Dick Johnson submitted these entries from his Encyclopedia of Coin and Medal Terminology. Thanks. -Editor
Background. The elements of a numismatic or medallic design not in the foreground; the field. Coins and medals customarily
have one or more devices which form the foreground design; with the exception of lettering and border, all else is the background. Background may – or may not
– comprise additional design, called background texture with an infinite variety of texture, such as florentine, striated, mottled, pebbled surface. Or the
background surface may be left completely blank (collectors call this clean field); or the background can be polished in the die to produce proof surface.
Since background recedes from the viewer, thus it is the lowest part of the struck design, it is the highest part of the die. As such, it is the first area
for deterioration to occur in the stored die; if objects are dropped on it, or if moisture is present, this is the first area to rust. Thus dents or rust pits
are most often found in the background, formed near the devices. Background is the same surface as field, ground, matrix and table, each term used by different
professions in the creation and life of a coin or medal. See field.
Incuse. Struck or stamped into a metal surface, as on a coin or medal. Incuse differs only slightly from incise – incise means cut into any surface, incuse
means stamped into a metal surface. A few coins bear incuse designs, the most notable is the U.S. $2 1/2 and $5 gold pieces (1908-1929) by Bela Lyon Pratt.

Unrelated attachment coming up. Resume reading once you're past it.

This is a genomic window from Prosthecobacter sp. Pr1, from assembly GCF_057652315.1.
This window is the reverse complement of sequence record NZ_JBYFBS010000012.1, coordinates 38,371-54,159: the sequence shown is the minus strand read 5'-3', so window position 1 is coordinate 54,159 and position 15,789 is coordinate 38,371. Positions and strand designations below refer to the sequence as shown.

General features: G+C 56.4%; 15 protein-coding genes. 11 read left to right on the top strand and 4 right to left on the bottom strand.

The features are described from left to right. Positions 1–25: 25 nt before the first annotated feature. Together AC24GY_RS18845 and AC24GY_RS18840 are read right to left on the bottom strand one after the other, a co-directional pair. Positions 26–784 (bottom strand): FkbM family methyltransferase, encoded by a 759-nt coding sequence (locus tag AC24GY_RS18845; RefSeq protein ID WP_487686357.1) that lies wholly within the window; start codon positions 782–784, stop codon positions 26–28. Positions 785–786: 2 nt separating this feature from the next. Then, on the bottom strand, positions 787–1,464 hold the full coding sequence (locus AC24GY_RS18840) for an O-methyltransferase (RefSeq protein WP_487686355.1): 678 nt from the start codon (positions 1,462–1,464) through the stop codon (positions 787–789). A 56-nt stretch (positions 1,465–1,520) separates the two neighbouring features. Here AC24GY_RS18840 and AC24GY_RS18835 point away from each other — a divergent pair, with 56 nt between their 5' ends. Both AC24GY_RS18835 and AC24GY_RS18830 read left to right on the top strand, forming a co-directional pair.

Several ancient Greek coins bear incuse designs. A distinctive medal, the Society of Medalists Fortieth Anniversary Medal, by Julian Hoke Harris, has a portion
of its design incuse for contrast.
Diaglyph. An object with design below the background, with negative or intaglio relief. The design for the $5 and $2½ gold coins (1908-1929) designed by
Bela Lyon Pratt, is a numismatic diaglyph. It is the opposite of anaglyph, an object with raised or cameo relief. See relief, anaglyphtography.
I'd never heard of the "diaglyph" term before. Collectors typically call these "incuse". Dick's Encyclopedia covers a lot
of ground, including many terms from the worlds of sculptors, engravers and die sinkers. -Editor
Book lovers should be word lovers as well.
Looking for the meaning of a numismatic word, or the description of a term? Try the Newman Numismatic Portal's Numismatic Dictionary at: https://nnp.wustl.edu/library/dictionary
Or if you would like a printed copy of the complete Encyclopedia, it is available. There are 1,854 terms, on 678 pages, in The Encyclopedia of
Coin and Medal Technology. Even running two a week would require more than 19 years to publish them all. If you would like an advance draft of this vital
reference work it may be obtained from the author for your check of $50 sent postpaid. Dick Johnson, 139 Thompson Drive, Torrington, CT 06790.
Wayne Homren, Editor
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